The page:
The BOM is an important business driver for manufacturing companies
I’m getting asked about this more and more recently, as OneStream make a bigger sales push around financial planning. A large proportion of customers turning to planning in OneStream are manufacturing companies.
Before we go into a Bill of Materials (BOM)
When you are doing driver-based planning at a manufacturing company, you would naturally be drawn to some of the more obvious drivers like this:
- Energy prices & volumes
- Raw material prices & volumes
- Labour (hours allocated), variable cost and fixed cost components
- Machine maintenance & repair
- Production line allocation of hours/days to manufacture of specific products
Once you have identified the main calculations ( price * qty ), you then come onto the challenge of how do you calculate the cost of manufacturing each product. This is used for valuation of the movements in inventory.
Inventory Valuation (Cost)
Calculating the movements in inventory in terms of volume can be estimated from the effects in the table above. However, how do you value the products in inventory?
You don’t use selling price, because the selling price isn’t the production price.
You have to calculate all the components, energy, labour allocation, raw materials, and other costs used in each step in the production.
A Bill of Materials (BOM) is a list of ‘ingredients’ used to make a completed product ( or part-completed product which may be useful for IC sales of part-completed components).
It’s primary purpose is to ensure engineers use data in the BOM to ensure all the sub-components get sourced correctly, and the assembly is done using the correct ingredients.
Because completed products may have a complex series of manufacturing steps behind them, it is useful to think of them as a tree.
Bill of Materials Concept in the GolfStream Application
For this example we look at the UD2 (Products) dimension in the Golfstream app.
If you want to go into low-level product detail, such as SKU, then I wouldn’t normally put it into a dimension. You don’t want to be changing master data every time SKUs are added or removed, nor manage thousands of members in a dimension if you can help it. So in that case the SKU table would be a relational table.
But product categories definitely belong in a dimension.
So if we zoom into how these are built, and how do we calculate the production cost for them?
In many manufacturing companies, there would be a bill-of materials that may be maintained in a separate dedicated software package. They would list the ingredients, and often specify a variable cost component and fixed cost component. The bill of materials would show a parent-child relationship, with quantities required to make a sub-component, then how that is made into a larger component, then eventually into a finished product.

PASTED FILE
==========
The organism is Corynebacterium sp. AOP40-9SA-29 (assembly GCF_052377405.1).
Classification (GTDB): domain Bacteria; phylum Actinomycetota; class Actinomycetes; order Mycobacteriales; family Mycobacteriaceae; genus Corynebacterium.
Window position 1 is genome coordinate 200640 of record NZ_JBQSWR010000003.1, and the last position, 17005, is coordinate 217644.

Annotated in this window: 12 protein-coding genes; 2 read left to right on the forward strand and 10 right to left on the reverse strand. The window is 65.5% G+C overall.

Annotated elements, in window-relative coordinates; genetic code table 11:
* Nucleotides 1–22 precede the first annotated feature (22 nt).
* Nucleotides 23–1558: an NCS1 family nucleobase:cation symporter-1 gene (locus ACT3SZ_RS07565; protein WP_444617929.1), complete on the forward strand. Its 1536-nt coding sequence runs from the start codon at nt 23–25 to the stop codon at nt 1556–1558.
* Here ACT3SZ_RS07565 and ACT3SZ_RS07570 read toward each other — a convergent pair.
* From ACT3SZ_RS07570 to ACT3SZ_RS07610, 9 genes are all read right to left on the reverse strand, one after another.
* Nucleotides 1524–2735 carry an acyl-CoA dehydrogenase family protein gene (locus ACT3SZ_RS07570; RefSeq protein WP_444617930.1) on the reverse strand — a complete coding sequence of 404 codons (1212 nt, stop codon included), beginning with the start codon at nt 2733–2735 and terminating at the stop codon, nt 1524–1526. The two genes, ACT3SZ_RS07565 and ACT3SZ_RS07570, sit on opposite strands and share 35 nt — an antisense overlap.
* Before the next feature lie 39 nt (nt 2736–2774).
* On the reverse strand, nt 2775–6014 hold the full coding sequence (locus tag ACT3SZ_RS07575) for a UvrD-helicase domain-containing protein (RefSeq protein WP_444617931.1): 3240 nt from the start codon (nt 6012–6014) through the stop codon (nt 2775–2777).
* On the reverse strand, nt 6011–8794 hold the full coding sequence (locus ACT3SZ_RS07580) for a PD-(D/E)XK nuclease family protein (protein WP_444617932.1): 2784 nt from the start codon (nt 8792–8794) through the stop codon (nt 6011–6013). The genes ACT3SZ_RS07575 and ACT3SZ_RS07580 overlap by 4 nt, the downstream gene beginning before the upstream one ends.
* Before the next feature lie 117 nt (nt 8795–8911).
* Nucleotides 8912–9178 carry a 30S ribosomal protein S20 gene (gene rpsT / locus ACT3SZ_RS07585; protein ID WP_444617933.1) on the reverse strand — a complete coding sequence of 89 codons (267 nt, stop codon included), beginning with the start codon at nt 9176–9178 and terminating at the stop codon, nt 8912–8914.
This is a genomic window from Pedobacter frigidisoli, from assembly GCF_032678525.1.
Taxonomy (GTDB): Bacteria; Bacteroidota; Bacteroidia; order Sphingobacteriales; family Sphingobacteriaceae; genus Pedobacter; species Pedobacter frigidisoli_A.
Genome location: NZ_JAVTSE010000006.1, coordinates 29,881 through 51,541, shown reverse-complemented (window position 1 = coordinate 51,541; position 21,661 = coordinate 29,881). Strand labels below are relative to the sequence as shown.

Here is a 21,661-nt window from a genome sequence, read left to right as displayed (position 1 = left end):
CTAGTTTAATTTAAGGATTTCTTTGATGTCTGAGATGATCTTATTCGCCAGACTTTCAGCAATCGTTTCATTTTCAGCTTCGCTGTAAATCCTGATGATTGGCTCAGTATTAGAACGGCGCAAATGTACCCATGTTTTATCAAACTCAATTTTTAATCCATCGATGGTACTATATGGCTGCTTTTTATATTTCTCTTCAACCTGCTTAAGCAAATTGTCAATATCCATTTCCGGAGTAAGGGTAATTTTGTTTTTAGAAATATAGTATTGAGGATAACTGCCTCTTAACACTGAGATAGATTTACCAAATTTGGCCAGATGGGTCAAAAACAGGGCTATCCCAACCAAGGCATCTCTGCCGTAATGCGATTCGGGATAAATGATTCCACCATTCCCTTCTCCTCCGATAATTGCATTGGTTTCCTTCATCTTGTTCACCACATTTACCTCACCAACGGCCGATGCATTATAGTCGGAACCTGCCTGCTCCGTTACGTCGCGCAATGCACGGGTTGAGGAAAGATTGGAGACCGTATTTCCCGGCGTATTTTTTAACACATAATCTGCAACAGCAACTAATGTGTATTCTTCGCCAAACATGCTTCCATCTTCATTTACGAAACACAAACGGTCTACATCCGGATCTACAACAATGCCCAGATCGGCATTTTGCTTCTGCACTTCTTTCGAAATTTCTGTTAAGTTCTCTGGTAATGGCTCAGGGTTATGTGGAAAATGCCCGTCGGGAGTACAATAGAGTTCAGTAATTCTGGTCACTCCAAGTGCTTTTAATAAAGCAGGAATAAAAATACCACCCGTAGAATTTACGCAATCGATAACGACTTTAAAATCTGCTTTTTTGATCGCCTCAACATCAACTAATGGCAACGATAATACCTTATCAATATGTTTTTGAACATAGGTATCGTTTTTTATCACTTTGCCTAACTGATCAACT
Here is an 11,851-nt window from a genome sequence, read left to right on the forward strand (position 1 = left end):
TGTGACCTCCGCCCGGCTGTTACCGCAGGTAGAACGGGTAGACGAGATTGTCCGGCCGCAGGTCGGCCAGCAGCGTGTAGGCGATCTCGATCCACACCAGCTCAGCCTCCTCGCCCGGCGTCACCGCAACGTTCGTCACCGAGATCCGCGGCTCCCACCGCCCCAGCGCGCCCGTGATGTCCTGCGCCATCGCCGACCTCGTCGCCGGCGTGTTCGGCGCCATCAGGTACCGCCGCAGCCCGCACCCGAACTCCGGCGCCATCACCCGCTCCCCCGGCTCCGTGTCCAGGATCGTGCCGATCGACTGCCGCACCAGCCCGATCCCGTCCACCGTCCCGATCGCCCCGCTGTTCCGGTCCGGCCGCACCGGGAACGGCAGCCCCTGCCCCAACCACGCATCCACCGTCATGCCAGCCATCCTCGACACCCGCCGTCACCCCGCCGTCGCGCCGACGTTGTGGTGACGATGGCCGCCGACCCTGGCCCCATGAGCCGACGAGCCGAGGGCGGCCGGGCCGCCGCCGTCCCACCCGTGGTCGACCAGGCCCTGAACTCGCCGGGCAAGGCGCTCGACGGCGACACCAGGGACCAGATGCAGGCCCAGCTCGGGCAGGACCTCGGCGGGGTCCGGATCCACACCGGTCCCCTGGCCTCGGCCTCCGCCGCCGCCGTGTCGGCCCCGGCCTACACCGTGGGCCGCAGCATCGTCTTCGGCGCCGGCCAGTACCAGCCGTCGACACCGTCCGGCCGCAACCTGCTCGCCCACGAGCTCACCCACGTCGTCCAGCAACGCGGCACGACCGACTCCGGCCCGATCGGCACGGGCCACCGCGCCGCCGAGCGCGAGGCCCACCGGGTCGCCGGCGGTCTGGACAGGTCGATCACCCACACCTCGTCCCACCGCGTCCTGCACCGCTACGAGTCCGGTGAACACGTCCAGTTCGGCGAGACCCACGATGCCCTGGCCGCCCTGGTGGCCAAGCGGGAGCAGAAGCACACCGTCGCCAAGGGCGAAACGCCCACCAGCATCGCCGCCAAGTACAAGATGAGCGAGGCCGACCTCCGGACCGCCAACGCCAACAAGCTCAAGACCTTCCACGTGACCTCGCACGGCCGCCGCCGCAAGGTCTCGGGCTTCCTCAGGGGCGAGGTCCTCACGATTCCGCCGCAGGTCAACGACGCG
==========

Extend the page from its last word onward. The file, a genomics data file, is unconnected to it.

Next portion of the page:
You probably need to link the BOM to details about each ingredient. First you need a SKU table (not a cube dimension), which will be used for the lookup of SKU numbers to their description and other properties.
The BOM would describe a tree, which tells what is the correct quantity and mix of sub-components required in each step.
This illustration is a concept only, and only to get an idea. What you see clearly though is there is a Parent-Child relationship (first two columns), a quantity, fixed cost component, variable cost component , and a unit of measure. Obviously the unit of measure ensures you multiple [price * volume] using consistent measurements, e.g. [price per kg] * [number of kgs].
A real BOM is more sophisticated that what’s shown here, so you really need to spend time understanding the manufacturing process at the specific customer to implement it correctly.
BOM and the Onestream TreeView component
Fortunately there is a Tree View component in OneStream , so you can visualise how components are put together to make a completed product.
Point this tree-view component at query on the BOM table, and now it becomes something much nicer to see…
Putting the BOM to use
By adding up the fixed and variable cost components, quantities, and understanding the measure of units, you can build up a complete cost of producing a finished product.
Because OneStream is able to blend detailed information in tailor-made tables (such as a BOM table like this) with financial cube data, you can quickly see what the effect on energy prices or labour costs would have on each product, and see how the profitability of certain products would vary based on fluctuations in the underlying drivers.
There are many ways in which you can experiment with the effects on costs of each of the ingredients behind a finished product. With the ability to create plans in various what-if scenarios , you can run variance reports on both the financial and operational variances, and be able to confidently explain the differences.
About the author
Chris Loran works in the EPM field for over 13 years. From working with Hyperion at Hyperion Solutions, Oracle, Partake and EY to working with OneStream and Oracle HFM at Agium EPM.
Within his Lead Consultant function at Agium EPM he worked on the OneStream implementation at Guardian Industries. They have one of the most extensively used OneStream platforms in which they consolidate, budget and perform advanced driver-based planning.